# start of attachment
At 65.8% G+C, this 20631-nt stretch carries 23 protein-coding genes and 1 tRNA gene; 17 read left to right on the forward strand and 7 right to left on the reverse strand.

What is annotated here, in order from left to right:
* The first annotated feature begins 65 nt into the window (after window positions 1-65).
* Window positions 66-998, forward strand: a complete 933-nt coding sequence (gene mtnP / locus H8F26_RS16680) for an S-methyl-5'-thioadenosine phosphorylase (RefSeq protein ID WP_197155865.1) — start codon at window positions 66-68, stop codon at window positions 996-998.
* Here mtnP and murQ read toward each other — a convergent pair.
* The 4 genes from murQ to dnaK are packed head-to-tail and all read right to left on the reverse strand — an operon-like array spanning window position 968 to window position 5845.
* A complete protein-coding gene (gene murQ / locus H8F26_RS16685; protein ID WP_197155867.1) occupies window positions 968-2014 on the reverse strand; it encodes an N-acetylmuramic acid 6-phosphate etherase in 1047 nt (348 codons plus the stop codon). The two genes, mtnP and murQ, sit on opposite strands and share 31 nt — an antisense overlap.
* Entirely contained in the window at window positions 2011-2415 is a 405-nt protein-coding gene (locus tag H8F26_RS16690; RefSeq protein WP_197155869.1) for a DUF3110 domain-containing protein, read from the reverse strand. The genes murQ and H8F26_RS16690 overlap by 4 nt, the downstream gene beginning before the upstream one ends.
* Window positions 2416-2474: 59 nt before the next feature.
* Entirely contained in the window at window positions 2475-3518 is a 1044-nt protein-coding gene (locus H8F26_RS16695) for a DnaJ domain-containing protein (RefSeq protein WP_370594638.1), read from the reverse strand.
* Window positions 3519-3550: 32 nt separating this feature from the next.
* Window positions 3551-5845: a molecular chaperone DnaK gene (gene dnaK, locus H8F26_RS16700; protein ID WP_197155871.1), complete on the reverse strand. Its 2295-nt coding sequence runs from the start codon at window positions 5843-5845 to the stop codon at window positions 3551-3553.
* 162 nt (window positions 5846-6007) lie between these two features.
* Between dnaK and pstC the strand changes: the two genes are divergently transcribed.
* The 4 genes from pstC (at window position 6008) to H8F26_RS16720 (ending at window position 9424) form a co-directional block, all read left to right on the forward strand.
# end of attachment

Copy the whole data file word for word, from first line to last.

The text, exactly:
At 65.8% G+C, this 20631-nt stretch carries 23 protein-coding genes and 1 tRNA gene; 17 read left to right on the forward strand and 7 right to left on the reverse strand.

What is annotated here, in order from left to right:
* The first annotated feature begins 65 nt into the window (after window positions 1-65).
* Window positions 66-998, forward strand: a complete 933-nt coding sequence (gene mtnP / locus H8F26_RS16680) for an S-methyl-5'-thioadenosine phosphorylase (RefSeq protein ID WP_197155865.1) — start codon at window positions 66-68, stop codon at window positions 996-998.
* Here mtnP and murQ read toward each other — a convergent pair.
* The 4 genes from murQ to dnaK are packed head-to-tail and all read right to left on the reverse strand — an operon-like array spanning window position 968 to window position 5845.
* A complete protein-coding gene (gene murQ / locus H8F26_RS16685; protein ID WP_197155867.1) occupies window positions 968-2014 on the reverse strand; it encodes an N-acetylmuramic acid 6-phosphate etherase in 1047 nt (348 codons plus the stop codon). The two genes, mtnP and murQ, sit on opposite strands and share 31 nt — an antisense overlap.
* Entirely contained in the window at window positions 2011-2415 is a 405-nt protein-coding gene (locus tag H8F26_RS16690; RefSeq protein WP_197155869.1) for a DUF3110 domain-containing protein, read from the reverse strand. The genes murQ and H8F26_RS16690 overlap by 4 nt, the downstream gene beginning before the upstream one ends.
* Window positions 2416-2474: 59 nt before the next feature.
* Entirely contained in the window at window positions 2475-3518 is a 1044-nt protein-coding gene (locus H8F26_RS16695) for a DnaJ domain-containing protein (RefSeq protein WP_370594638.1), read from the reverse strand.
* Window positions 3519-3550: 32 nt separating this feature from the next.
* Window positions 3551-5845: a molecular chaperone DnaK gene (gene dnaK, locus H8F26_RS16700; protein ID WP_197155871.1), complete on the reverse strand. Its 2295-nt coding sequence runs from the start codon at window positions 5843-5845 to the stop codon at window positions 3551-3553.
* 162 nt (window positions 5846-6007) lie between these two features.
* Between dnaK and pstC the strand changes: the two genes are divergently transcribed.
* The 4 genes from pstC (at window position 6008) to H8F26_RS16720 (ending at window position 9424) form a co-directional block, all read left to right on the forward strand.